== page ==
In the first part of this work I develop an estimation theory for the regression parameters of the linear model where both dependent and independent variables are interval censored. In doing so I use a semi-parametric maximum likelihood approach which determines the parameter estimates via maximization of the likelihood function of the data. Since the density function of the covariate is unknown due to interval censoring, the maximization problem is solved through an algorithm which frstly determines the unknown density function of the covariate and then maximizes the complete data likelihood function. The unknown covariate density is hereby determined nonparametrically through a modification of the approach of Turnbull (1976). The resulting parameter estimates are given under the assumption that the distribution of the model errors belong to the exponential familiy or are Weibull. In addition I extend my extimation theory to the case that the regression model includes both an interval censored and an uncensored covariate. Since the derivation of the theoretical statistical properties of the developed parameter estimates is rather complex, simulations were carried out to determine the quality of the estimates. As a result it can be seen that the estimated values for the regression parameters are always very close the real ones. Finally, some alternative estimation methods for this regression problem are discussed.

In the second part of this work I develop a residual theory for the linear regression model where the covariate is interval censored, but the depending variable can be observed exactly. In this case the model errors appear to be interval censored, and so the residuals. This leads to the problem of not directly observable residuals which is solved in the following way: Since one assumption of the linear regression model is the N(0,2)-distribution of the model errors, it follows that the distribtuion of the interval censored errors is a truncated normal distribution, the truncation being determined by the observed model error intervals. Consequently, the distribution of the interval censored residuals is a -distribution, truncated in the respective residual interval, where the estimation of the residual variance is accomplished through the method of Gómez et al. (2002). In a simulation study I compare the behaviour of the so constructed residuals with those of Gómez et al. (2002) and a naïve type of resiudals which considers the middle of the residual interval as the observed residual. The results show that my residuals can be used for most of the simulated scenarios, wheras this is not the case for the other two types of residuals. Finally, my new residual theory is applied to a data set from a clinical study.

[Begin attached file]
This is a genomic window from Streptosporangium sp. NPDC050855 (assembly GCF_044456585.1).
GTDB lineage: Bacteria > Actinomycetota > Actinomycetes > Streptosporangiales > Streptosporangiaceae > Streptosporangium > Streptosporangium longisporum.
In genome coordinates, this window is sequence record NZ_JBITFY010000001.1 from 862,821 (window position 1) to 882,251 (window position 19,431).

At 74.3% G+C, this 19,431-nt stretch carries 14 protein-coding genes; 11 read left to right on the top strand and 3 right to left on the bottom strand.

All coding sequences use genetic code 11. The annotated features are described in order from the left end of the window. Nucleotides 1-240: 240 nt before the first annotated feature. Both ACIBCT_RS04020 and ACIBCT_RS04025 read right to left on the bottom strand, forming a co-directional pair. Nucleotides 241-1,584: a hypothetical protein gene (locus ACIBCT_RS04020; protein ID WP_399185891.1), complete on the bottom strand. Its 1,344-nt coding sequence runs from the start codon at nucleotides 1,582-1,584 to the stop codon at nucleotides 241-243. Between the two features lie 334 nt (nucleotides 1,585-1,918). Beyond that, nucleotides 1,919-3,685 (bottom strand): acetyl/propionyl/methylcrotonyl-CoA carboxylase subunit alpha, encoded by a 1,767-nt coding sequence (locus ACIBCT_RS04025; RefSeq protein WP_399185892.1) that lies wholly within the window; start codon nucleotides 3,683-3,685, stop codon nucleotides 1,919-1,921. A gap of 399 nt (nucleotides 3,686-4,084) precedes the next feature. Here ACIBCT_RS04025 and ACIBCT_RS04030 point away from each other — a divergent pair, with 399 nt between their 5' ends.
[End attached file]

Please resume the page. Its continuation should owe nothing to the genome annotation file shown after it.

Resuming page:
CitationTopp, R. "Regression and residual analysis in linear models with interval censored data". Tesi doctoral, UPC, Departament d'Estadística i Investigació Operativa, 2002. Available at: <http://hdl.handle.net/2117/93822>

DLB-6829-2005

ISBN8468905925

Other identifiershttp://www.tdx.cat/TDX-1214104-091944